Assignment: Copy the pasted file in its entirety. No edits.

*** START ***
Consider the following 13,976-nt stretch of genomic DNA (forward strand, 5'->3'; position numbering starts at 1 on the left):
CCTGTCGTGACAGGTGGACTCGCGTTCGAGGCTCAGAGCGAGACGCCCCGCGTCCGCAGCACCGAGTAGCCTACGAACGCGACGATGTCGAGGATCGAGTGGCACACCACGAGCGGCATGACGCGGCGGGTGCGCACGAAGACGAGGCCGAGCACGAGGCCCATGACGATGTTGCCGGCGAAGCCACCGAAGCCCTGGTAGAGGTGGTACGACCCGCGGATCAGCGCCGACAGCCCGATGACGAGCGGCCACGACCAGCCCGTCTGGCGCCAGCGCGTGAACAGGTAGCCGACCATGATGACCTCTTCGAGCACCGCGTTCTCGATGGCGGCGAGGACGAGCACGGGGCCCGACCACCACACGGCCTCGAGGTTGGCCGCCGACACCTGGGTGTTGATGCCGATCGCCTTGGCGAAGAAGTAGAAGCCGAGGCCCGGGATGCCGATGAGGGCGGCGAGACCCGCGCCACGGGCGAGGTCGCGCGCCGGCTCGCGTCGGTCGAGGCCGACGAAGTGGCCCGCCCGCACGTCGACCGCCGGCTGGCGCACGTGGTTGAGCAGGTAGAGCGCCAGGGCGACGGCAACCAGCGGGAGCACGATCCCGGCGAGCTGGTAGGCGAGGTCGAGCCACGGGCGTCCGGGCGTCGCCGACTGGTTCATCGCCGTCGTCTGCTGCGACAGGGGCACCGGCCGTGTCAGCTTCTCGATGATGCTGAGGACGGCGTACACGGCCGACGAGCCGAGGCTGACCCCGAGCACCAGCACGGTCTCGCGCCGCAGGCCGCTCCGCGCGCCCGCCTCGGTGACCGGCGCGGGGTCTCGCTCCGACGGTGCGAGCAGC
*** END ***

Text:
Consider the following 13,976-nt stretch of genomic DNA (forward strand, 5'->3'; position numbering starts at 1 on the left):
CCTGTCGTGACAGGTGGACTCGCGTTCGAGGCTCAGAGCGAGACGCCCCGCGTCCGCAGCACCGAGTAGCCTACGAACGCGACGATGTCGAGGATCGAGTGGCACACCACGAGCGGCATGACGCGGCGGGTGCGCACGAAGACGAGGCCGAGCACGAGGCCCATGACGATGTTGCCGGCGAAGCCACCGAAGCCCTGGTAGAGGTGGTACGACCCGCGGATCAGCGCCGACAGCCCGATGACGAGCGGCCACGACCAGCCCGTCTGGCGCCAGCGCGTGAACAGGTAGCCGACCATGATGACCTCTTCGAGCACCGCGTTCTCGATGGCGGCGAGGACGAGCACGGGGCCCGACCACCACACGGCCTCGAGGTTGGCCGCCGACACCTGGGTGTTGATGCCGATCGCCTTGGCGAAGAAGTAGAAGCCGAGGCCCGGGATGCCGATGAGGGCGGCGAGACCCGCGCCACGGGCGAGGTCGCGCGCCGGCTCGCGTCGGTCGAGGCCGACGAAGTGGCCCGCCCGCACGTCGACCGCCGGCTGGCGCACGTGGTTGAGCAGGTAGAGCGCCAGGGCGACGGCAACCAGCGGGAGCACGATCCCGGCGAGCTGGTAGGCGAGGTCGAGCCACGGGCGTCCGGGCGTCGCCGACTGGTTCATCGCCGTCGTCTGCTGCGACAGGGGCACCGGCCGTGTCAGCTTCTCGATGATGCTGAGGACGGCGTACACGGCCGACGAGCCGAGGCTGACCCCGAGCACCAGCACGGTCTCGCGCCGCAGGCCGCTCCGCGCGCCCGCCTCGGTGACCGGCGCGGGGTCTCGCTCCGACGGTGCGAGCAGC